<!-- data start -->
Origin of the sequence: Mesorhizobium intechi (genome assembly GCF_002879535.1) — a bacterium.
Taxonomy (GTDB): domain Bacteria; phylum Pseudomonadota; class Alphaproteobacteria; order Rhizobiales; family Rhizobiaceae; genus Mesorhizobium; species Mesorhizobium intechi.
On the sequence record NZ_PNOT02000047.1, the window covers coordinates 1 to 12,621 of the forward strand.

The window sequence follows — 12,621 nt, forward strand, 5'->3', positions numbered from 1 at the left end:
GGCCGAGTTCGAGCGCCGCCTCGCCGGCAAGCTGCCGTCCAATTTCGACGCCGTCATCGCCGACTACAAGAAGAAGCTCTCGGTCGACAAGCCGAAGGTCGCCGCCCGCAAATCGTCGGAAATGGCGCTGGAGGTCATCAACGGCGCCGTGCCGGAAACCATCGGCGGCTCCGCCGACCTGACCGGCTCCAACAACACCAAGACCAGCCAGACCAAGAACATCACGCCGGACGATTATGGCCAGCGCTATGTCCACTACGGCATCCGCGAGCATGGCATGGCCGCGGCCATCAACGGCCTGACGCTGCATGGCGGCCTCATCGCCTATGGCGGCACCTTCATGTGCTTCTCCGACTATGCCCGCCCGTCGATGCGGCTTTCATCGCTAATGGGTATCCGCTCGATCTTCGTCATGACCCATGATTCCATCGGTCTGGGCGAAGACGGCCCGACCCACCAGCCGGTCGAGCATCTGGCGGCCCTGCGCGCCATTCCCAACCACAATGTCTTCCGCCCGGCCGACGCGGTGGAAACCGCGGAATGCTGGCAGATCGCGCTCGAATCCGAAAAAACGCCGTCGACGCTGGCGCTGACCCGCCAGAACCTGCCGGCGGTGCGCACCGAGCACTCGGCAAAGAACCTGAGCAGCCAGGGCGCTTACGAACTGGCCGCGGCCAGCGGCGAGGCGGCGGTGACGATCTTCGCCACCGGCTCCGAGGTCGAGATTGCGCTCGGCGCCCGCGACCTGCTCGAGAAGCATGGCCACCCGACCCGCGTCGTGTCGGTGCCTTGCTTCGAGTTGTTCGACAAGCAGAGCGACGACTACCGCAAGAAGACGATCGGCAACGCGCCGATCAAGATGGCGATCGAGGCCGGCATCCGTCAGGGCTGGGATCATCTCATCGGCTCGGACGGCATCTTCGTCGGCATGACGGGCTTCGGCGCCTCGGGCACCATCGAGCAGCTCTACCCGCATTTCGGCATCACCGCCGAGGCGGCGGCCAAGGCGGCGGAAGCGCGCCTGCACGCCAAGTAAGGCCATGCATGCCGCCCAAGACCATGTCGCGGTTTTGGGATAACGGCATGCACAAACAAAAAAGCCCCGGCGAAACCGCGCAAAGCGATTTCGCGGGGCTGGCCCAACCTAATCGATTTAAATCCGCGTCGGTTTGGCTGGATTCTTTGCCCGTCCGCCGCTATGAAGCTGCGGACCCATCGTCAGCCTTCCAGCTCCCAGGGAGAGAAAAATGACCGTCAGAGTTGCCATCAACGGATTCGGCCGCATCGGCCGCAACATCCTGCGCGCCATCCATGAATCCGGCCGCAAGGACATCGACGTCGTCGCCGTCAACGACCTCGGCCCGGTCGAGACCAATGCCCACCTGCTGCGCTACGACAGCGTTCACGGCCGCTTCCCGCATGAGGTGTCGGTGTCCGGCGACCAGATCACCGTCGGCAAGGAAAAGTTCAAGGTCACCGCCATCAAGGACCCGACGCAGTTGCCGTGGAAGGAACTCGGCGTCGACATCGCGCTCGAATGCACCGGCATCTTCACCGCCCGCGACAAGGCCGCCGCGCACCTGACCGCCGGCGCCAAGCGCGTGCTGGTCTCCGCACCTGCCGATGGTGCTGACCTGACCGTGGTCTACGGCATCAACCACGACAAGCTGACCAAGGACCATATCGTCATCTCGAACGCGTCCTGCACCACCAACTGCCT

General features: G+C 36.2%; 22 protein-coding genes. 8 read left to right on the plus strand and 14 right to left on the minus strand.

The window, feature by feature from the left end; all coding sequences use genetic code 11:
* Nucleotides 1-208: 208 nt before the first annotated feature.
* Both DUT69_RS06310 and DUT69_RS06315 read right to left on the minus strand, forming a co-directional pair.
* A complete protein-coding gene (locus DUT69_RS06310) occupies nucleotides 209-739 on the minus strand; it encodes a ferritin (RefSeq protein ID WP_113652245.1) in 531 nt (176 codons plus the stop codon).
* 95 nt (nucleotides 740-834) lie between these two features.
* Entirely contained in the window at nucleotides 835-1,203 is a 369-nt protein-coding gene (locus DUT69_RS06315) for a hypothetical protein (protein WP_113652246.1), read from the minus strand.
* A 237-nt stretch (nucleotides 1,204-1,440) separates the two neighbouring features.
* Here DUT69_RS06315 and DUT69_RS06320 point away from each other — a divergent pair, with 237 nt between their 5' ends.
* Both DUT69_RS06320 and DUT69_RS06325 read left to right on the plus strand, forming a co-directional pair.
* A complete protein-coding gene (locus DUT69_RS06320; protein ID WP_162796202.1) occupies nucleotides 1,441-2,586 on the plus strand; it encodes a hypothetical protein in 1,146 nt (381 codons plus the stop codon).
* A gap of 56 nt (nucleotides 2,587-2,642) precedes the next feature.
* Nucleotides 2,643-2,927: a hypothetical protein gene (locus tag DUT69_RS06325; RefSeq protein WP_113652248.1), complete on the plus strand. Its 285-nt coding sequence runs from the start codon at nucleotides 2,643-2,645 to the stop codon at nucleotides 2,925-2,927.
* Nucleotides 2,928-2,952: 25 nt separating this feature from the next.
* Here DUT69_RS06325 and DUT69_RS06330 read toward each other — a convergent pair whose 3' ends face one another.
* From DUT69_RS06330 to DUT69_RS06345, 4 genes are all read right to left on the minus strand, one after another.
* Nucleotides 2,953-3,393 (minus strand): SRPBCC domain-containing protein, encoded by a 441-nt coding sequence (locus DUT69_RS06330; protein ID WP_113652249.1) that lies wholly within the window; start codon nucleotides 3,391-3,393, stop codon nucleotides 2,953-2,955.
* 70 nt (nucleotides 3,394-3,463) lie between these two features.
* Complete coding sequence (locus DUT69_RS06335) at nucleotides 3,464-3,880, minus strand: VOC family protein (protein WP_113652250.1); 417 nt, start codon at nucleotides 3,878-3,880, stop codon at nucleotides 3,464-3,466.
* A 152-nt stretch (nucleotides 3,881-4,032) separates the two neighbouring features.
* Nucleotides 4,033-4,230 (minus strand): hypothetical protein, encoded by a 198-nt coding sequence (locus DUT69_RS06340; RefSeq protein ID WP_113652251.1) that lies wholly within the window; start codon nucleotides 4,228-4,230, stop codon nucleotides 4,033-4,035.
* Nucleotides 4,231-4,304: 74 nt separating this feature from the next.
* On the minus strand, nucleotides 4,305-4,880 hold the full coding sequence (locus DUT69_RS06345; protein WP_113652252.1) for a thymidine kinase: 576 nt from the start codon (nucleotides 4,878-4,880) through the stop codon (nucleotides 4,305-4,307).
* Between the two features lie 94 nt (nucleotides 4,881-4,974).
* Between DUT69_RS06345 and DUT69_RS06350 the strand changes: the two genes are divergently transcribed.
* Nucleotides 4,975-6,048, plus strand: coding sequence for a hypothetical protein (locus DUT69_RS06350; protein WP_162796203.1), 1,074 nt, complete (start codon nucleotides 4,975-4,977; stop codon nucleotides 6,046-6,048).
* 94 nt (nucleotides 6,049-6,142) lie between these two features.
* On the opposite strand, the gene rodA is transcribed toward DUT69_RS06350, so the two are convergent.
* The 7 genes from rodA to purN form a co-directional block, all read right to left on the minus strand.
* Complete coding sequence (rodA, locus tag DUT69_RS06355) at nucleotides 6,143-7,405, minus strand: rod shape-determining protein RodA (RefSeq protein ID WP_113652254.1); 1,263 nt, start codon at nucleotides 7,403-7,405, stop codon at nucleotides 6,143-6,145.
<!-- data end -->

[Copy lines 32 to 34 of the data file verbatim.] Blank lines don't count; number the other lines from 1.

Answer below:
* 94 nt (nucleotides 6,049-6,142) lie between these two features.
* On the opposite strand, the gene rodA is transcribed toward DUT69_RS06350, so the two are convergent.
* The 7 genes from rodA to purN form a co-directional block, all read right to left on the minus strand.